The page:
Sometimes when I can’t think of anything to write, I don’t write anything at all. I could expound upon my writers block, but instead, I thought I’d just start writing. I have grand plans of things to share with all of you for the holidays; food gifts I’m planning to give, appetizer party fare, and general bustling in the kitchen. I don’t blog as much as I would like, mostly because I am simultaneously right-brained and perfectionistic. I’m like a kid with a handful of confetti. I throw all the pieces up into the air, fancy free, and then, through the process of creating the recipe, experimenting with photography, and fussing over what to write, I slowly tie up the pieces into blog entries.
The perfectionism creeps in at different places during the process, and I use the term “perfectionism” loosely, as this mostly means I wait until it feels right before moving onto the next step–it could be looking for the “perfect” recipe idea, or the photograph that helps an ingredient shine, or the perfect subject to write about. I don’t want all the potential of holiday food blogging to pass me by just because I’m overwhelmed with wrapping my ideas in neat little packages.
This sweet potato soup, as is typical for me, was born out of a scribbled idea in my food-writing journal, and came together on the spot, for a last minute dinner with the mister and the mother in law. I envisioned a silky smooth soup, honey-laced, smoky and sweet, with slow-building chipotle spice. I debated over how to incorporate the chipotle into the soup, finally deciding to toss the sweet potatoes, onions and garlic in the adobo sauce and chopped chilies and roast it all up in the oven, as is my default in the winter. I whirred it up with some homemade vegetable broth, and served with a drizzling of olive oil and a scattering of toasted pepitas. We could taste each component of the soup, from the sweetness of the honey-infused sweet potato puree, to the smokiness from the chipotle chiles. The roasted onion and garlic lent depth in flavor, and rounded out the sweetness of the potatoes.
I hereby resolve to lasso a little more of my confetti this holiday season. How about you? Do you need more lassoing, or could you use a bit more confetti in your life?
Honey-Chipotle Sweet Potato Soup
Makes 6-8 servings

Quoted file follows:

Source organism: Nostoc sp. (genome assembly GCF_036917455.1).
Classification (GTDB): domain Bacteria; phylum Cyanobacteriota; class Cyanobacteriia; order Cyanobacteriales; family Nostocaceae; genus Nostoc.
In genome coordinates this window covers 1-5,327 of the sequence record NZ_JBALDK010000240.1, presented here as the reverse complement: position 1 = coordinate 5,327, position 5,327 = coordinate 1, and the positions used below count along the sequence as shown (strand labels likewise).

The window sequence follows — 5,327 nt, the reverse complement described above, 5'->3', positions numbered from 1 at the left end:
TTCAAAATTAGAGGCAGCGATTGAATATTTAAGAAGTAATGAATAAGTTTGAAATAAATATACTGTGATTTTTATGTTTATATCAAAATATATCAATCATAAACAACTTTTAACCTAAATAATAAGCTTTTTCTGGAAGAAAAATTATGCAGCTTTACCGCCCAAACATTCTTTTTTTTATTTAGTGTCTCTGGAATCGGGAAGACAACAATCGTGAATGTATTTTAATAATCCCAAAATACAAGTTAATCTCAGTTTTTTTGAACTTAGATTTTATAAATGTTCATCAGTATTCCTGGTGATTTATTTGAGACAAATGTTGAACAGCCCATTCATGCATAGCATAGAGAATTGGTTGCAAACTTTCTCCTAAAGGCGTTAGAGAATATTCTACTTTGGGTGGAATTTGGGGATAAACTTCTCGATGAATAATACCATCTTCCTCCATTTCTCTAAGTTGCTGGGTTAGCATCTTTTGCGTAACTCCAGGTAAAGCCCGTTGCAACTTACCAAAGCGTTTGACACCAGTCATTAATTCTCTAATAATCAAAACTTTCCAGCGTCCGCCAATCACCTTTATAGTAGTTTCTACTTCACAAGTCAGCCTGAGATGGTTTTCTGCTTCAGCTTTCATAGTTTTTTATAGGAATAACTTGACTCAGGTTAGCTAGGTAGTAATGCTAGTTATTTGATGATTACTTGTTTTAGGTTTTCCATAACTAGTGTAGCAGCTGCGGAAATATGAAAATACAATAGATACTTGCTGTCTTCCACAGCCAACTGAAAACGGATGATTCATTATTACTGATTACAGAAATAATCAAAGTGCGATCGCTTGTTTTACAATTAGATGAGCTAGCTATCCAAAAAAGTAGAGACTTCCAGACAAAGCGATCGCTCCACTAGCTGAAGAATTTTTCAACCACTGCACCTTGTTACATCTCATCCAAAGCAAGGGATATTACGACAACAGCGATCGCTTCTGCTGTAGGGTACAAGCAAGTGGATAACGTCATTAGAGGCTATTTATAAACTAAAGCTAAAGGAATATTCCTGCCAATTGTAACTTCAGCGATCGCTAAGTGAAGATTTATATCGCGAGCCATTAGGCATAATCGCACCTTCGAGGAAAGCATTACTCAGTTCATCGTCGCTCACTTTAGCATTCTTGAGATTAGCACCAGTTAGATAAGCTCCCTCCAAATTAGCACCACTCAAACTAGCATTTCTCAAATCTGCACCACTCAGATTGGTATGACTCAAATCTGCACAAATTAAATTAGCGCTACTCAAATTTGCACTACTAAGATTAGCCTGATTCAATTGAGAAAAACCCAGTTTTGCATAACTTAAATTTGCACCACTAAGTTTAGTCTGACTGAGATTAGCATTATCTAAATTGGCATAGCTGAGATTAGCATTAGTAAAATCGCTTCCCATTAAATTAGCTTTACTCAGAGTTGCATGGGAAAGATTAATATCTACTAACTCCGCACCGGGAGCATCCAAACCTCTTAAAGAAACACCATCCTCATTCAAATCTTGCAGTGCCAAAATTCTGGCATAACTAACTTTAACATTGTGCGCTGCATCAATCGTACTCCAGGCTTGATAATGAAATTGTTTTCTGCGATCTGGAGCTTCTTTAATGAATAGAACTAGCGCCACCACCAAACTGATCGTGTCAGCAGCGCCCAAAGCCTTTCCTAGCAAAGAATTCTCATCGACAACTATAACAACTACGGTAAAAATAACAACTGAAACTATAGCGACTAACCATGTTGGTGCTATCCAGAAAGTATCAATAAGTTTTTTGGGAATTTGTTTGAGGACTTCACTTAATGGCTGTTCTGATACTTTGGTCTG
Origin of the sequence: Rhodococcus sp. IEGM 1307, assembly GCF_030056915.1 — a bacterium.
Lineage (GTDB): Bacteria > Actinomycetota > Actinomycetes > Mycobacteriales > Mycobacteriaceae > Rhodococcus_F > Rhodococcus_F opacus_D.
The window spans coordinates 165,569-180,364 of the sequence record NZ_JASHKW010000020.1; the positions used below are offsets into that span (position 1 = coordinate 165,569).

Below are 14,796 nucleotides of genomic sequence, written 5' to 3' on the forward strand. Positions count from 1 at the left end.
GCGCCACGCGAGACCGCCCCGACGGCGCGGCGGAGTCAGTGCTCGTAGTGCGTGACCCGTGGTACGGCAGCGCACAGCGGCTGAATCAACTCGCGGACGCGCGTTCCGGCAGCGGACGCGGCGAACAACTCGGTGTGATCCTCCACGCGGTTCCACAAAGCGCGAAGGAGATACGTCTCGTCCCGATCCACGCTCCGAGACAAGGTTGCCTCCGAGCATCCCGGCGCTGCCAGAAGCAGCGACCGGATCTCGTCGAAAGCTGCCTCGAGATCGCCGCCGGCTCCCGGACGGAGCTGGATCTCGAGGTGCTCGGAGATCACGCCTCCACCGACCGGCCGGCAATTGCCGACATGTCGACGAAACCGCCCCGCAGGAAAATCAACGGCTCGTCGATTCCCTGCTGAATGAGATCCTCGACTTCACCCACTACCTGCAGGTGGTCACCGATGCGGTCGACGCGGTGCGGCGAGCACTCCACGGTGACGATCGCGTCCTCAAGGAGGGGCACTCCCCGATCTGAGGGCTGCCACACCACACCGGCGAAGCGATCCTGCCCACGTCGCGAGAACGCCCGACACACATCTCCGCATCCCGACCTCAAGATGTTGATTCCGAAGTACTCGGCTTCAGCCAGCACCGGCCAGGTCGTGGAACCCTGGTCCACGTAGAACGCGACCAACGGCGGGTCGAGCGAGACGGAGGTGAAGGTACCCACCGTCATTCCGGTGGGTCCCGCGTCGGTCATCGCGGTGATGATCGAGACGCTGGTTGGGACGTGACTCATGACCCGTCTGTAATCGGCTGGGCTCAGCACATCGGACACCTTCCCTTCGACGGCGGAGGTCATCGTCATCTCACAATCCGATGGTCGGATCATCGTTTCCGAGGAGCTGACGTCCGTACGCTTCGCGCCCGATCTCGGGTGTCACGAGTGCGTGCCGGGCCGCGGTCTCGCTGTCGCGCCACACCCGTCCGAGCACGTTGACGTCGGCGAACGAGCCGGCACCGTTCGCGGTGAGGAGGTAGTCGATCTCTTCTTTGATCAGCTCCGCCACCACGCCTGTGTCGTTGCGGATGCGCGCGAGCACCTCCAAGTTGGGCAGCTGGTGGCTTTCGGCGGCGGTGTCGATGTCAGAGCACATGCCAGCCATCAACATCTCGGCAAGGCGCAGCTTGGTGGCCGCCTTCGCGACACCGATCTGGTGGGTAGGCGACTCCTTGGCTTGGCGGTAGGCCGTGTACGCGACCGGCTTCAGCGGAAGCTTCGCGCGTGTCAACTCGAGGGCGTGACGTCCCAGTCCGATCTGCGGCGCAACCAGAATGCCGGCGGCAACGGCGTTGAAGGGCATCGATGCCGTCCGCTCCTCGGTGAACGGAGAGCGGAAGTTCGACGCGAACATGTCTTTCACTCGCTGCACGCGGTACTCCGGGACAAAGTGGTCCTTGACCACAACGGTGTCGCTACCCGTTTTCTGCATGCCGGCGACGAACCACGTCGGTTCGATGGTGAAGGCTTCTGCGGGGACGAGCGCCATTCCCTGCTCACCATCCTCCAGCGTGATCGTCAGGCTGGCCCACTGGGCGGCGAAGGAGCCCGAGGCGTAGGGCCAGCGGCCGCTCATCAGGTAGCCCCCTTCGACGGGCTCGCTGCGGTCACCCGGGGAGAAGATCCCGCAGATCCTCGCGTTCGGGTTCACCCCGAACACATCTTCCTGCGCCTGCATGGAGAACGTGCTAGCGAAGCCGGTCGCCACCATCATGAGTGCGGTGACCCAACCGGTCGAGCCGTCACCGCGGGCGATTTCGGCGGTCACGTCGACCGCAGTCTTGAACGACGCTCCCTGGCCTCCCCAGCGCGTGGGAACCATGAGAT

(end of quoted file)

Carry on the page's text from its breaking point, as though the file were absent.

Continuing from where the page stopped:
Using a whole can of chipotle chiles yields a moderately spicy, but still balanced soup. (Update: Some readers found a whole can of chipotle chiles to be too spicy. Feel free to adjust the amount of chiles according to your tastes)
3 1/2 pounds orange-fleshed sweet potatoes or yams, peeled and cut into 1 inch pieces
1 large onion, peeled, trimmed, and cut into 1 inch wedges
8 cloves garlic, peeled
3 tablespoons canola oil
3 to 4 tablespoons honey, divided
1 can (7 ounces) chipotle chiles in adobo sauce (to taste, according to level of heat desired.)
6 to 8 cups vegetable broth
3/4 cups pepitas (pumpkin seeds), toasted
Extra virgin olive oil, to garnish
Preheat the oven to 425˚F. Finely chop the chipotle chiles, reserving the adobo sauce. In a large bowl, combine the sweet potatoes, onion, garlic, cloves, the adobo sauce, chopped chiles, canola oil, 3 tablespoons honey, and 1 1/2 teaspoons kosher salt. Toss well to coat. Spread in a single layer on two foil-lined baking sheets. Roast in the oven for about 45 minutes, trading the position of the pans halfway through, until the potatoes are soft and are dark golden in spots.
Put the roasted vegetables into a large saucepan. Add 6 cups of the vegetable broth and bring to a simmer over medium heat. Reduce heat to low and simmer for 20 minutes. Puree the soup using an immersion blender, or in batches in a normal blender. Be careful if blending hot soup in the blender–do so in small batches and hold the top on with a kitchen towel to avoid an eruption. Add the remaining 2 cups of broth as needed to thin out the soup. Season to taste with kosher salt, black pepper, and an additional tablespoon of honey if desired.
Garnish with a swirl of olive oil, a scattering of toasted pepitas, and a grinding of black pepper.